Meanwhile the left wing of the British crossed tho fords above the Forks. Of this movement General Washington had early notice; but the information which he received from different quarters, through his raw and un practised scouts, was confused and contradictory, and consequently his operations were embarrassed. After passing the fords, Lord Cornwallis took the road to Dilworth, which led him on the American right. General Sullivan, who haJ been appointed to guard that quarter, occupied the heights above Birmingham church, his left extending to the Brandywine, his artillery judiciously placed, and his right flank covered by woods. About four in the afternoon Lord Cornwallis formed the line of battle and began the attack: for some time the Americans sustained it with intrepidity, but at length gave way. When General Washington heard the firing in that direction, he ordered General Greene with a brigade to support General Sullivan. General Greene marched four miles in forty-two minutes, but, on reaching the scene of action, he found General Sullivan's division defeated and fleeing in confusion. He covered the retreat; and, after some time, finding an advantageous position, he renewed the battle, and arrested the progress of the pursuing enemy.

General Knyphausen, as soon as he heard the firing of Lord Cornwallis's division, forced the passage of Chad's Ford, attacked the troops opposed to him, and compelled them to make a precipitate retreat. General Washington, with the part of his army which he was able to keep together, retired, with his artillery and baggage, to Chester, where he halted, within eight miles of the British army, till next morning, when he retreated to Philadelphia. Night, and the exhaustion of the British troops, saved the discomfited Americans from pursuit.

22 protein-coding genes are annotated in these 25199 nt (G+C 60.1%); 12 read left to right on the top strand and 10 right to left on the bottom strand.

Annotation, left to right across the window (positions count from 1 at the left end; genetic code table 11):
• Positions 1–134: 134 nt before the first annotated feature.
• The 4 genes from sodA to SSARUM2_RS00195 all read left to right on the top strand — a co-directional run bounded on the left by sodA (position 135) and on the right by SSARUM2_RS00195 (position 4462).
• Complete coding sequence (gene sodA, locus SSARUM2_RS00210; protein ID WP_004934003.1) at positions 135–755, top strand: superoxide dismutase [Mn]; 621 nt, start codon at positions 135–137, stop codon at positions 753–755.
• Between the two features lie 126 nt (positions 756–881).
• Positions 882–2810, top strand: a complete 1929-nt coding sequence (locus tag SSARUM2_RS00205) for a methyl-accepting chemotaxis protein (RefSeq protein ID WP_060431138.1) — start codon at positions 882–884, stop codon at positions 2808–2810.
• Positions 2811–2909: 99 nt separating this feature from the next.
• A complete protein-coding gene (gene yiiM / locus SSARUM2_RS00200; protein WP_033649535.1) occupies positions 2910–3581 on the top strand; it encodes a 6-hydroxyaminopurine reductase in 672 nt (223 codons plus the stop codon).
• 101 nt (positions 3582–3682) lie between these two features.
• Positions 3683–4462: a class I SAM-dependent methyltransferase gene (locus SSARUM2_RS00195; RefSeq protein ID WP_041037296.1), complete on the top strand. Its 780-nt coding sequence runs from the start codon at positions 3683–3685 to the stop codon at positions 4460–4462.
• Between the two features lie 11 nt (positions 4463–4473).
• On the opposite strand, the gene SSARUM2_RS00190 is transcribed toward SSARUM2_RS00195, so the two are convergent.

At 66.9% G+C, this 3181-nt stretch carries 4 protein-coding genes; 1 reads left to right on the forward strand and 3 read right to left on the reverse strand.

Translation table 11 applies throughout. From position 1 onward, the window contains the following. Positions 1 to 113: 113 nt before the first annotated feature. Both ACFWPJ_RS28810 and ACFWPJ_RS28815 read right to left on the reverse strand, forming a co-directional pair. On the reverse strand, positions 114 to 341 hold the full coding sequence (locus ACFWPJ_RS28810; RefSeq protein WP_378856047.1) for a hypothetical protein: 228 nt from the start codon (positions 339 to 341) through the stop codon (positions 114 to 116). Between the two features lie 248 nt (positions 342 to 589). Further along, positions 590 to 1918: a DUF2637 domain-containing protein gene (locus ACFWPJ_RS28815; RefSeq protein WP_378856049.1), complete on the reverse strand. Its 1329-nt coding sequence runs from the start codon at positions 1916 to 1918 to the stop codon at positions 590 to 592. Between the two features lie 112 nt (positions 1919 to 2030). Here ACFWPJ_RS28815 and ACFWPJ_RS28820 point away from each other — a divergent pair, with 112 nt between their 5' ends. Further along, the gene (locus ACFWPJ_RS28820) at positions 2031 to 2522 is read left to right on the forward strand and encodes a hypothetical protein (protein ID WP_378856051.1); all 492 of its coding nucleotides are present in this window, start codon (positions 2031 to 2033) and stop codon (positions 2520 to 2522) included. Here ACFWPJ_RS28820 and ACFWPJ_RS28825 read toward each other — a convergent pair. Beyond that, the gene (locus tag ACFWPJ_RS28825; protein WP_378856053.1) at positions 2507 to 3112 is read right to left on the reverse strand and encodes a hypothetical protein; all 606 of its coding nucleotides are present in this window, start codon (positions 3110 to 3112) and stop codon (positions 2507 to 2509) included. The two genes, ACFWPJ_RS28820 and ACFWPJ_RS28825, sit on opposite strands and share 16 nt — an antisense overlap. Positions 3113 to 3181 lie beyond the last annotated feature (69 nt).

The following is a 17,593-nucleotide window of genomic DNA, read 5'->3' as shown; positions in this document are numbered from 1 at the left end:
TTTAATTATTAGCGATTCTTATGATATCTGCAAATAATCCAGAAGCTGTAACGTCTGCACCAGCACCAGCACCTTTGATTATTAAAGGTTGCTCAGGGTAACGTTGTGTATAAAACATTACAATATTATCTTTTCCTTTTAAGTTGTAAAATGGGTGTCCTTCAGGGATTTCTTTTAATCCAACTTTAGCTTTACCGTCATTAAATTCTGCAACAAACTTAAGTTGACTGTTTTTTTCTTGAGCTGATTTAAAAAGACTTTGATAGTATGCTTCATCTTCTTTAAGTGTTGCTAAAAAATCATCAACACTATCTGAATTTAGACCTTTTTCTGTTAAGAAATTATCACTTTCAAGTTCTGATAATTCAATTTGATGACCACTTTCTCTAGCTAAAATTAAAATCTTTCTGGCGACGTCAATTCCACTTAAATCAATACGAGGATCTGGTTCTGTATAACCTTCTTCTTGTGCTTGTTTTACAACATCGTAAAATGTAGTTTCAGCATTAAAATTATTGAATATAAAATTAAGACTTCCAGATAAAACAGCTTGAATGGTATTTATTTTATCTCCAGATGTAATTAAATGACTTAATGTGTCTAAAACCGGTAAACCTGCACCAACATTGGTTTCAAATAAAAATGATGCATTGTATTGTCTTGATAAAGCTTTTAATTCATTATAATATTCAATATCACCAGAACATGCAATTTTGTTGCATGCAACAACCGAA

In Philadelphia the American commander-in-chief remained two days, collecting his scattered troops, replacing the stores lost in the battle, and making arrangements for his future movements. On the third day after the engagement he marched up the north side of the Schuylkill, crossed it at Swede's Ford, and proceeded towards Lancaster.

In the battle of the Brandywine the Americans suffered considerable loss, having about three hundred men killed, six hundred wounded, and four hundred taken prisoners. They also lost ten small field-pieces and a howitzer. The loss of the British was much less, not exceeding five or six hundred killed and wounded. In the battle several foreign officers of distinction served in the American army: among these was the celebrated Marquis de la Fayette; he was only about twenty years of age, and, animated by a youthful and enthusiastic love of liberty, had quitted his country, a plentiful fortune, and all the endearments of polished society, to fight under the banners of the infant republic at the most gloomy period of the contest. At his own expense he purchased and fitted out a vessel to convey him to the American continent, and sailed, notwithstanding a prohibition of the French government, which did not then deem it expedient to throw off the mask. This battle was his first military service in the American cause, and in it he received a wound in the leg, but did not leave the field. Some other French officers were in the battle on the same side, and also Count Pulaski, a Polish nobleman.